This blog is dedicated to 'quality'. I plan to include reviews, articles, views, news, jobs, etc. on quality. I’m part of the ASQ Influential Voices program. While I receive an honorarium from ASQ for my commitment, the thoughts and opinions expressed on my blog are my own.
After over 94k visits on Blogspot I am moving my writing to LinkedIn. I will continue to post links here but encourage you to check what I write on Linkedin. Thanks.
I am often asked this question as I teach a class or explain improvement ideas to business leaders. Of course as a certified MBB I should know this well and it should be easy to explain. Many of you may have learnt from experience that this is not easy to explain at all. To explain the similarities and differences between Lean and Six Sigma and they say they can work together pretty well can be complicated. It is like teaching a child how to cycle – look ahead that’s the key; pedal steadily, that’s critical. How is a kid supposed to know what the difference is between key and critical? They get confused – do you want me to look ahead or just pedal, be clear, is the retort many have. Grownups are no different. And this is not because they don’t get it, it is because we don’t explain it well.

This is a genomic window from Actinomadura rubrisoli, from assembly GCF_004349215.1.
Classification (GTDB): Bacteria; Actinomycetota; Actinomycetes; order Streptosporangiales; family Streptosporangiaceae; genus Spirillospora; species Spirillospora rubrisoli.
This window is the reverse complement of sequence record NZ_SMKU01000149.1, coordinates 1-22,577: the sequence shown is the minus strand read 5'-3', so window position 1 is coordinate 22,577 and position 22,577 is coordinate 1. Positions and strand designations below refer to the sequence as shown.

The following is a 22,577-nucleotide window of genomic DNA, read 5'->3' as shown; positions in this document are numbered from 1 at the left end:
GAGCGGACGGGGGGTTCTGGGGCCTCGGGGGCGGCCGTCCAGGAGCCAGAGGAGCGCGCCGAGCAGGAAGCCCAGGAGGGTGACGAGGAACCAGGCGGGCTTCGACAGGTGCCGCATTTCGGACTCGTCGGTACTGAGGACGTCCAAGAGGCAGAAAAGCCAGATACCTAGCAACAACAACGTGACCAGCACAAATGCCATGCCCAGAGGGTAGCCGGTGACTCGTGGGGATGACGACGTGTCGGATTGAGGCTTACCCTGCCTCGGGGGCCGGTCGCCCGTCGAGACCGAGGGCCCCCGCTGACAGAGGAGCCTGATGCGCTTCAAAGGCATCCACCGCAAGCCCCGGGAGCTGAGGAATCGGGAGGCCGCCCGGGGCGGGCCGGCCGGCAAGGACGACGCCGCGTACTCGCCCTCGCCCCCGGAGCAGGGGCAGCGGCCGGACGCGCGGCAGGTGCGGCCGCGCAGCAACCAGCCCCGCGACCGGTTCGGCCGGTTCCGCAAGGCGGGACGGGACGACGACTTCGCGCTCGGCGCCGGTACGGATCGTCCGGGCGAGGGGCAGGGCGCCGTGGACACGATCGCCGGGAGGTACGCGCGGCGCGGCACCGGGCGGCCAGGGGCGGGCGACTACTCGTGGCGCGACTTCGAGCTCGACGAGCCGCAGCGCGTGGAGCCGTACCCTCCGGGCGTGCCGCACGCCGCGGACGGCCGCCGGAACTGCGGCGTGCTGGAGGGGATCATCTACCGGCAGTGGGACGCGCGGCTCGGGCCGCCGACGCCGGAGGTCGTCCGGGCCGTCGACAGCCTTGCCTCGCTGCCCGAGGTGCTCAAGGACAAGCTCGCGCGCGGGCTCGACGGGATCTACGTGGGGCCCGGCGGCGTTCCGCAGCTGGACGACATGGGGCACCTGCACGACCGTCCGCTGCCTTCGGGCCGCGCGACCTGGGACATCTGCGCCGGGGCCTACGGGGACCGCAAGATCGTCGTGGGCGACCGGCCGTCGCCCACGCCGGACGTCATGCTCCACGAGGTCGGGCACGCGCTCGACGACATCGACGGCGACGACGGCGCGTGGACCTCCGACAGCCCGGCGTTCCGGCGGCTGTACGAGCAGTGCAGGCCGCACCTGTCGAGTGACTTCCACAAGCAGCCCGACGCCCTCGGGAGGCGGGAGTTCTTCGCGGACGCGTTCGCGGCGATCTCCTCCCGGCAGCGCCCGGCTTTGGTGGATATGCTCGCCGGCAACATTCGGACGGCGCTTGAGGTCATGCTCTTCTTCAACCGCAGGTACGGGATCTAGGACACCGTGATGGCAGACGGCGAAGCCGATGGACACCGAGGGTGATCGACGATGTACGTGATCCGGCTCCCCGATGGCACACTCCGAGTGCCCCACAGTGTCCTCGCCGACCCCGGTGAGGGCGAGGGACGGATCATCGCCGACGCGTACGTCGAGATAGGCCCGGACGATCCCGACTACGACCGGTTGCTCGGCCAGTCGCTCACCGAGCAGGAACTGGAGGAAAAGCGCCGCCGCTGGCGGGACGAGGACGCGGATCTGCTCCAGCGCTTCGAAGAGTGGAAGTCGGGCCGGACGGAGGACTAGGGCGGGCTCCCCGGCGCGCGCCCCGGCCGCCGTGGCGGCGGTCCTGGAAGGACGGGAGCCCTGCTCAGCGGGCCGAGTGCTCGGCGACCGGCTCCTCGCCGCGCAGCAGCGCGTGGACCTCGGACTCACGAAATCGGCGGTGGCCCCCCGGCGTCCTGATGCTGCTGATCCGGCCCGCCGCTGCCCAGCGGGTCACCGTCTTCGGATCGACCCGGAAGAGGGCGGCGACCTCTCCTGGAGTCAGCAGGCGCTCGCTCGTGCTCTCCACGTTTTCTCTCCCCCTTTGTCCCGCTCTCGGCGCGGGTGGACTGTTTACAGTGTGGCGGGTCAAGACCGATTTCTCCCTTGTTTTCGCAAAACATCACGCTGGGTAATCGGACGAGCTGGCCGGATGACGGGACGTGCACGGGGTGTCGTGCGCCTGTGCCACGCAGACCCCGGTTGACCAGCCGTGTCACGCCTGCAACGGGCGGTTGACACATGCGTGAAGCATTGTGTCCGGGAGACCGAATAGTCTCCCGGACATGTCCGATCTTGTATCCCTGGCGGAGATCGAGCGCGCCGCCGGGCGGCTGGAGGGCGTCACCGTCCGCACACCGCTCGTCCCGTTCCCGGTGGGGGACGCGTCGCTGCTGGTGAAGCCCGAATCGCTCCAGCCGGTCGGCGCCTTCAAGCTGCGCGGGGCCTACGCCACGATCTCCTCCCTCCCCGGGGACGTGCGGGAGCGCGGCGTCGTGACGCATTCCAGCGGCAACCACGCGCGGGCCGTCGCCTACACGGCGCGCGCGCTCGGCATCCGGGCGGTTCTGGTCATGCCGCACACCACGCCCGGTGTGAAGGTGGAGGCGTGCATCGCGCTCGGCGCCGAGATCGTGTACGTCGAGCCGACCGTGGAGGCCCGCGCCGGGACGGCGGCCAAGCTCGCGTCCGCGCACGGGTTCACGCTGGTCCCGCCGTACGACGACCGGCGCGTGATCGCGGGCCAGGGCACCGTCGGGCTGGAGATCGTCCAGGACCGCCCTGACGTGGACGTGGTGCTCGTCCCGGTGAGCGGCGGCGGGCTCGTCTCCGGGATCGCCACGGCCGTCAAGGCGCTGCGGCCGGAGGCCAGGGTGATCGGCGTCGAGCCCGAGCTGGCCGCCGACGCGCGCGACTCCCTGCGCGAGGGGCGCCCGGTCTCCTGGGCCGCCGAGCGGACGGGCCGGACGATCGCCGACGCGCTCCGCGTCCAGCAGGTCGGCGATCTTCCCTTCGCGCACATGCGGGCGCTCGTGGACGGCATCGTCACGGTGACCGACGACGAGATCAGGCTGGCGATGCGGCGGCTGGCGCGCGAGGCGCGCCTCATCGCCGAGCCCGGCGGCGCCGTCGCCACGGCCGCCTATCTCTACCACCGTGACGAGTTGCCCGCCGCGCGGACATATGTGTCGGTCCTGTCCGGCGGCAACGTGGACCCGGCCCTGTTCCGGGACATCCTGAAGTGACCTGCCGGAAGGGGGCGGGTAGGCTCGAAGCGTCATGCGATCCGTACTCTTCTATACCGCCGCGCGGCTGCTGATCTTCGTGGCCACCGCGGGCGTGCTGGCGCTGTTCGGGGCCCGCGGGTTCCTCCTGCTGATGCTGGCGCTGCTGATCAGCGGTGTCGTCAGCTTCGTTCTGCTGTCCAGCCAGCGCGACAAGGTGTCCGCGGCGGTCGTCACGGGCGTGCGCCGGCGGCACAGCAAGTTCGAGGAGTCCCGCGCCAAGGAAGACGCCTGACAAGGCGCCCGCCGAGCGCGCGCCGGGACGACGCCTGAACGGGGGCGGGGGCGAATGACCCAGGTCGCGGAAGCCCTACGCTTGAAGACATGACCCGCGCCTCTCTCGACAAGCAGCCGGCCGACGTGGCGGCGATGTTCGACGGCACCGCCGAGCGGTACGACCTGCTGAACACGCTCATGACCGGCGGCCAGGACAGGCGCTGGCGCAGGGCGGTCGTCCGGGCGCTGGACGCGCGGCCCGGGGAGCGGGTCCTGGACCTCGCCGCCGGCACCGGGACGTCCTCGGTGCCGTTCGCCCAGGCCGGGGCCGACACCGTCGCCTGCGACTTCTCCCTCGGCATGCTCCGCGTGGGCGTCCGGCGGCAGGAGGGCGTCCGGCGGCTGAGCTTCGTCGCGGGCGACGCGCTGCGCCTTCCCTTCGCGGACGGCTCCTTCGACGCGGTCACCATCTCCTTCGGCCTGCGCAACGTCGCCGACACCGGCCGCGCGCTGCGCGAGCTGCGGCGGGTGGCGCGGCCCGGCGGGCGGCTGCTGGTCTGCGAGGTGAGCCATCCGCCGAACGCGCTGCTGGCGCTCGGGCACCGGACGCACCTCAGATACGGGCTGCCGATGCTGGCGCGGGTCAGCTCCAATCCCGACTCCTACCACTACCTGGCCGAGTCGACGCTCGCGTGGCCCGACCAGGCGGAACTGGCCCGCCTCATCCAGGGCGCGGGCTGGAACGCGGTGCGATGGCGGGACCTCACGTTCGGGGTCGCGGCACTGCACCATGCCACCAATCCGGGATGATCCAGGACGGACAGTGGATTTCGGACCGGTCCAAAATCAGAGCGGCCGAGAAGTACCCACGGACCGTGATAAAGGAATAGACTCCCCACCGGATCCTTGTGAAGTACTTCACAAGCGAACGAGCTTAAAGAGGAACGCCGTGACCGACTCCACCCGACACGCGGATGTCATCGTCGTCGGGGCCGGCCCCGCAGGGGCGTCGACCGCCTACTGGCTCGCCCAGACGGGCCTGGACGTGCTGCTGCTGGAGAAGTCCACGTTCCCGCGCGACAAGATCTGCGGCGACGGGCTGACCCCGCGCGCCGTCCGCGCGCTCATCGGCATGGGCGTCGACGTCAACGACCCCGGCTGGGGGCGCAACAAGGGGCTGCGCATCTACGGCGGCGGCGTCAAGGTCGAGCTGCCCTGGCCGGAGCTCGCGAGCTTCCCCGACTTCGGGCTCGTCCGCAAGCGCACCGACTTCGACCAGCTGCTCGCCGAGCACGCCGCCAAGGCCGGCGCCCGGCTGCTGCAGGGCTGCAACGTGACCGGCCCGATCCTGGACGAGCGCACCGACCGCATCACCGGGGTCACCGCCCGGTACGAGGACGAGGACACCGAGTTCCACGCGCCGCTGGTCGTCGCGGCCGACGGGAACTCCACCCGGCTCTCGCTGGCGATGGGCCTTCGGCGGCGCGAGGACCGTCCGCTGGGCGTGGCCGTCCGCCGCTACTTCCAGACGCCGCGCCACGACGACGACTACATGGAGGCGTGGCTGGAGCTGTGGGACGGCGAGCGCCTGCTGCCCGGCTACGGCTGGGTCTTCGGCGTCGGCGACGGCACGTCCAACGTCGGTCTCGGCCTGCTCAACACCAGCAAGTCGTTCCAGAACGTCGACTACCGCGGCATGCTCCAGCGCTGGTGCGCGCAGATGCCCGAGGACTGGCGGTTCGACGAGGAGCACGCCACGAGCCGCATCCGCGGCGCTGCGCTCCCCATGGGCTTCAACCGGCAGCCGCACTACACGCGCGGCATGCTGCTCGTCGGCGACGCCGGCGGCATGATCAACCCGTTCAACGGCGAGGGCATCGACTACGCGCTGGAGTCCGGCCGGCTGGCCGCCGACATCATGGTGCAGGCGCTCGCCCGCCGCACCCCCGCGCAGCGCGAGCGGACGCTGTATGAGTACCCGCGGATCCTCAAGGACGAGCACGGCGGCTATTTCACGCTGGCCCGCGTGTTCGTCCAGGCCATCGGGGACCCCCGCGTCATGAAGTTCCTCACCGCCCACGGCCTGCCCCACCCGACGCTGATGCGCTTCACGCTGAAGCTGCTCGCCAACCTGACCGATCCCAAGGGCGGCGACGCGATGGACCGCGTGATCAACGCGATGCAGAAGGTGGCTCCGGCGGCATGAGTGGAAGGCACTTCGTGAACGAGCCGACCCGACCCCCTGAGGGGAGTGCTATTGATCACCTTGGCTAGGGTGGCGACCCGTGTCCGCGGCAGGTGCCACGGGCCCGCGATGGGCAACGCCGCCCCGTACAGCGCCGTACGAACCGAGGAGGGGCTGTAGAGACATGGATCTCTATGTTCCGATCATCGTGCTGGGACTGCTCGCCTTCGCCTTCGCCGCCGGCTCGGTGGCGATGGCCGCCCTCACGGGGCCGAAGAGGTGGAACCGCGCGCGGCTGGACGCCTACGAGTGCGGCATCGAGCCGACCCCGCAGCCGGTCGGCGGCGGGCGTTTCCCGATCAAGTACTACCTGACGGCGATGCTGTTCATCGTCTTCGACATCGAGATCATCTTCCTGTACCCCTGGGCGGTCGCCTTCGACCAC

Here is a summary of how I tackle this question. Hoping it helps you do the same.
A new ASQ round-table topic recently pushed me to think about careers in Quality. It is not uncommon for professional organizations to think about careers of their members. If members earn more they pay more in fees. On a serious note, a core function of a professional association is to see the function grow and attract more (and better) professionals to its fold.
Where does my career go in 2016? I don’t really know. I hope it goes far but being the realist I am, I hope it remains on course to go far in the longer run. I am hoping to make my team more benefit oriented than method oriented. It is high time quality functions delivered in multiples (10x?) of their budget and do so consistently. I would like to focus on execution and getting things done. In doing so I could be more relevant through the year. And that’s the theme – Continued Relevance.
While teaching or talking about quality I often get dragged into a debate that high end features come with a cost and can’t be delivered at a low price point. Hence quality doesn’t come cheap. Examples cited include smartphones and cars. The argument is simple – you can’t get high end features at low prices.
I have never seen why this argument means quality cannot come at a low price point. I can and do agree to the argument that high end features do not come a low price points early in their life cycle. But why extend the argument to quality.